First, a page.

Home RECIPESBread How to make sourdough starter

How to make sourdough starter

by Lorena

I think that the sourdough adventure is truly magical. We actually deal with a living being that we need to feed and in exchange it bakes the best bread. Today I’m going to tell you what a sourdough starter is, what are its uses and how to make one from scratch.

*** Please read this post until the end even if it’s your first day. I might solve the doubt that you could have along the way. ***

What’s in a sourdough starter

A sourdough starter is a naturally sourced yeast that is used to make bread as well as many other preparations. Yeast, whether commercial or natural, it a microscopic type of fungi. These fungi live all around us on surfaces, air and in our flour, too. What we do to create a starter is mix the flour (which naturally contains these fungi) with water (the medium where they will live).

Yeast proliferates because it consumes the flour and digest it (they produce carbon dioxide in this process) and reproduce. That’s why we talk about feeding (or refreshing) our sourdough starter daily because you’re feeding this yeast that makes such delicious bread. Your starter not only has yeast in it but also bacteria that it gets from the air surrounding us. The cone we’re particularly interested in is lactobacilli which digest the sugar in the flour giving out lactic and acetic acid. It’s this acid that kills off any negative bacteria in the fermentation process and gives sourdough bread its iconic sour taste.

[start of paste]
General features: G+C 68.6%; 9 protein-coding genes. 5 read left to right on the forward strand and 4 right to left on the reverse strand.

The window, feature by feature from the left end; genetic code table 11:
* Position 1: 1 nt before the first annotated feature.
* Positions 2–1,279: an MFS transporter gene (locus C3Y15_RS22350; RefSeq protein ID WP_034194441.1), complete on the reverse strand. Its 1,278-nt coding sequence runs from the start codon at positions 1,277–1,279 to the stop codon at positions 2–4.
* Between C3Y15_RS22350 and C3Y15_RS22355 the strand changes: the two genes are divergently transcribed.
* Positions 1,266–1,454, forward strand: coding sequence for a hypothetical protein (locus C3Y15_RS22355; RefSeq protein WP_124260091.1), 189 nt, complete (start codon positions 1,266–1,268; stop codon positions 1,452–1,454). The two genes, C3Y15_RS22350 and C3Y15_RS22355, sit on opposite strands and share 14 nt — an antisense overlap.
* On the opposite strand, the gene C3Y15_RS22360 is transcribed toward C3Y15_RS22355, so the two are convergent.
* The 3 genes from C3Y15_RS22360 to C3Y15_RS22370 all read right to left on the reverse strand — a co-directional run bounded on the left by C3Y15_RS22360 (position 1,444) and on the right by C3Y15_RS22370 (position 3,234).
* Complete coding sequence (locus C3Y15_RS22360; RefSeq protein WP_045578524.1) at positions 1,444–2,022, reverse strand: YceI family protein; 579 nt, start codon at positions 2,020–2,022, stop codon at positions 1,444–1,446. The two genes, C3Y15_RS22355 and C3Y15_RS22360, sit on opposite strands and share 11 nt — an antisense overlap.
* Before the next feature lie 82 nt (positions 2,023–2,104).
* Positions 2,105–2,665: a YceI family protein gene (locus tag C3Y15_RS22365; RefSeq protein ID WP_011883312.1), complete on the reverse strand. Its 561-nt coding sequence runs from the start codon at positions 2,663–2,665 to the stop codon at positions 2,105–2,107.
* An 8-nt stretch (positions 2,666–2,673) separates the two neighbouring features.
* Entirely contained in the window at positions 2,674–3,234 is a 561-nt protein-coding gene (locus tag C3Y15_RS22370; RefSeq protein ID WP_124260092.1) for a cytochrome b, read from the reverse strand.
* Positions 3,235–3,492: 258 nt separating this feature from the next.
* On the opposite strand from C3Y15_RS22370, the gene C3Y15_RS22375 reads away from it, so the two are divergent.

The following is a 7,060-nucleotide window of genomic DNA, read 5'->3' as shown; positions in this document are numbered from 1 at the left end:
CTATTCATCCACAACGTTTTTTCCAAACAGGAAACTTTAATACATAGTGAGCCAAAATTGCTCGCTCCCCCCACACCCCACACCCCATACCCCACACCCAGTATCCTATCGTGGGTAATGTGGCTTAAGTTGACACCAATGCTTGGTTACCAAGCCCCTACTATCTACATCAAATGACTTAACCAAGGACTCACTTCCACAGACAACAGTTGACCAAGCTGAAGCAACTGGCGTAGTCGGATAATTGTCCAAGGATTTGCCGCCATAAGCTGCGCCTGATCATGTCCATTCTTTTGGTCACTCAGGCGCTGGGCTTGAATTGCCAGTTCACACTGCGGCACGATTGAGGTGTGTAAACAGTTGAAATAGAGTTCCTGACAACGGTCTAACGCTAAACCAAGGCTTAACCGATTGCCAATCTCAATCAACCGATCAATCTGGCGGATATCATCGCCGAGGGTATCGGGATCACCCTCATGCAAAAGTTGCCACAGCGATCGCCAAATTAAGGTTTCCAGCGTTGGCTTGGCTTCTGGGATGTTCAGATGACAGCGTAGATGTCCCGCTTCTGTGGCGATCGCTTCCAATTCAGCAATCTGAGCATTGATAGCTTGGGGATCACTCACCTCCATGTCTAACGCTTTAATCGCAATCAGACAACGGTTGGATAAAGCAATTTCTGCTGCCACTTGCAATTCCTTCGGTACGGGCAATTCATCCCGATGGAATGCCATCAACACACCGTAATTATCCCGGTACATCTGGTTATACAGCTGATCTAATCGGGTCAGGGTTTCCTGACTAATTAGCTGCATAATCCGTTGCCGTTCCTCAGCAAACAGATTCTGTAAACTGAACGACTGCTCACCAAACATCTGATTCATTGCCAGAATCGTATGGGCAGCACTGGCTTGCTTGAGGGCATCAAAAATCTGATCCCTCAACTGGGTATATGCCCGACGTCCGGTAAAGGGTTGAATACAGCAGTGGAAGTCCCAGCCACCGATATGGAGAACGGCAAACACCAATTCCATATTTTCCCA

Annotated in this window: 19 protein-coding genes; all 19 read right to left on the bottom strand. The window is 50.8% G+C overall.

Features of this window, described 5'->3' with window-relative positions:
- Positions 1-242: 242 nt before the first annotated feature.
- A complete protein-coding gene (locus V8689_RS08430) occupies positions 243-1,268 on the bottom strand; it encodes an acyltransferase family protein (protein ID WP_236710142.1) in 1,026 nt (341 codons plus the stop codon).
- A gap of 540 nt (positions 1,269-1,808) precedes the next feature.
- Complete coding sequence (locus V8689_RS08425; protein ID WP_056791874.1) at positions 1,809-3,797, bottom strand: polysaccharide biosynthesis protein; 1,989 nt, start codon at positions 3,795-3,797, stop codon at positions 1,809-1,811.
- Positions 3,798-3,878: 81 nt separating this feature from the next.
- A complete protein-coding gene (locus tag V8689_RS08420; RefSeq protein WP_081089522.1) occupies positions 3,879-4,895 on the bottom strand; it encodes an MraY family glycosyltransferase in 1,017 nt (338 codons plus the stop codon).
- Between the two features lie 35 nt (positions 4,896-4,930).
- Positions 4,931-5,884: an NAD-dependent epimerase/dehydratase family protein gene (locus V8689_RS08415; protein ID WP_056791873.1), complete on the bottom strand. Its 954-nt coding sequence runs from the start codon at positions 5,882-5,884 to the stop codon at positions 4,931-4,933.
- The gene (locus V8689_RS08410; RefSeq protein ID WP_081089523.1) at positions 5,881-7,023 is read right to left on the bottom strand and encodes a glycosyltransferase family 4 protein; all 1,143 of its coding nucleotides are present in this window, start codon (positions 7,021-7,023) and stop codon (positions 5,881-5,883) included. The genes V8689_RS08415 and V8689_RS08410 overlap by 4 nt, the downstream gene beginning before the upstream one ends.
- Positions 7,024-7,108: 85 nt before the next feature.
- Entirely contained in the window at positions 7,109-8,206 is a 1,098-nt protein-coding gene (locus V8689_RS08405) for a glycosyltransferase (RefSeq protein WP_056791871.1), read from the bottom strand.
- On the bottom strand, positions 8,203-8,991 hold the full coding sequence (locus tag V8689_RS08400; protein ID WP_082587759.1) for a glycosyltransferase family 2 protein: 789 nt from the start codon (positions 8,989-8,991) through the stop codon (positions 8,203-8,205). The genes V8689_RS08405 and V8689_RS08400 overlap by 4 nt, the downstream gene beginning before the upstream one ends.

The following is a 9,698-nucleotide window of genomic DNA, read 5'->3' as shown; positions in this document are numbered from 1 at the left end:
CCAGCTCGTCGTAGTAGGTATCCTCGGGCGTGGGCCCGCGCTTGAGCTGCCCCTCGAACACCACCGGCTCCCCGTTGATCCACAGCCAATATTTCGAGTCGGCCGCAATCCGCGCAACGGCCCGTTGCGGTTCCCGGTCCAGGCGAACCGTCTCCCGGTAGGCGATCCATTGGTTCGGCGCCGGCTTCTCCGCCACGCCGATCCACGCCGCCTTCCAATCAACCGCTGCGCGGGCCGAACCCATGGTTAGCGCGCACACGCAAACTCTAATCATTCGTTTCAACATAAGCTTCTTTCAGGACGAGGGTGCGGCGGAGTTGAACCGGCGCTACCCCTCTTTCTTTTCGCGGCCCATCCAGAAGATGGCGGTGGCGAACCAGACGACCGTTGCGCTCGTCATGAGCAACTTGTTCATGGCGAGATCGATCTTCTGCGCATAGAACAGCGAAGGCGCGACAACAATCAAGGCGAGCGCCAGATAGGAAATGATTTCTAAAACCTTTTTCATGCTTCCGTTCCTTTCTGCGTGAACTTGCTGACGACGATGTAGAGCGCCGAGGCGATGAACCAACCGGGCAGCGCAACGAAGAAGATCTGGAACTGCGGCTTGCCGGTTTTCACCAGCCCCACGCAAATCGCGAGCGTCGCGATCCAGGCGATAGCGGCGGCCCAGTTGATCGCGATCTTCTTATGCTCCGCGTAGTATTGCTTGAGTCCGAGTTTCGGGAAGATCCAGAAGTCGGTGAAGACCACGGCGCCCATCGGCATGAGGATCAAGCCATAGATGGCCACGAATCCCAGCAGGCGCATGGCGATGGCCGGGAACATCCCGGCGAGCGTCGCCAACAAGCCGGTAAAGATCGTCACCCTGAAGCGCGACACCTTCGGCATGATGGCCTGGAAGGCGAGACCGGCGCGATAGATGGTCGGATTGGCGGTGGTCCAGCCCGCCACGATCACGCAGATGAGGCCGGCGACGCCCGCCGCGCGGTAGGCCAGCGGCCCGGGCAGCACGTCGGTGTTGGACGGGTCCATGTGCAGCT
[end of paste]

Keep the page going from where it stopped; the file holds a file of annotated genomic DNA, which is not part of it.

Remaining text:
The last interesting thing I’ll tell you about this is that depending on where the starter lives it will take on different species of yeast and bacteria according to what’s present on its surroundings. That, in turn, means that the bread’s texture and taste will change and that’s why there are famous sourdoughs produced in Vermont, San Francisco, Italy, France, New Zealand and Egypt to name a few.


Uses for sourdough starter

A starter can be used for anything where you would find yeast: bread (obviously), pizza, pancakes, waffles, muffins, etc! I’m just starting this adventure but moving forward I will definitely share more recipes like this with you because I LOVE making bread.

Benefits of sourdough bread

Sourdough bread is much better than store-bought and I’ll tell you why.

  • First of all we don’t use any preservatives in our sourdough bread process and from that point we’re already a huge step ahead from commercial bread. And because this bread has a nice acidity to it it’s less prone to fungi developing on its surface.
  • We don’t use sugar in most bread recipes which is another giant point to sourdough bread. Commercial yeast typically needs that sugar push to increase activity and generate the gas that the dough needs to grow.
  • Sourdough bread contains lactic acid which inhibits the amount of phytic acid. Phytic acid interferes with our absorption of nutrients and its amount increases up to 100% in non-sourdough breads. This makes it easier for us to digest sourdough bread, have you noticed this?
  • Because of its long fermentation period sourdough bread is higher in antioxidants.
  • There are many more benefits listed everywhere but truth be told there’s still a lot more research to be done! For now though it seems sourdough is winning over commercial yeast by a long distance.
  • Everything in excess is wrong: all of this doesn’t mean that sourdough bread is miraculous. It’s still bread!

What I need to make sourdough starter

To make a starter you will need:

  • A digital scale: you really need this. You have to be extremely precise with your measurements. There are small amounts that just cannot be adapted to cups or tablespoons and a small difference in grams will change the outcome.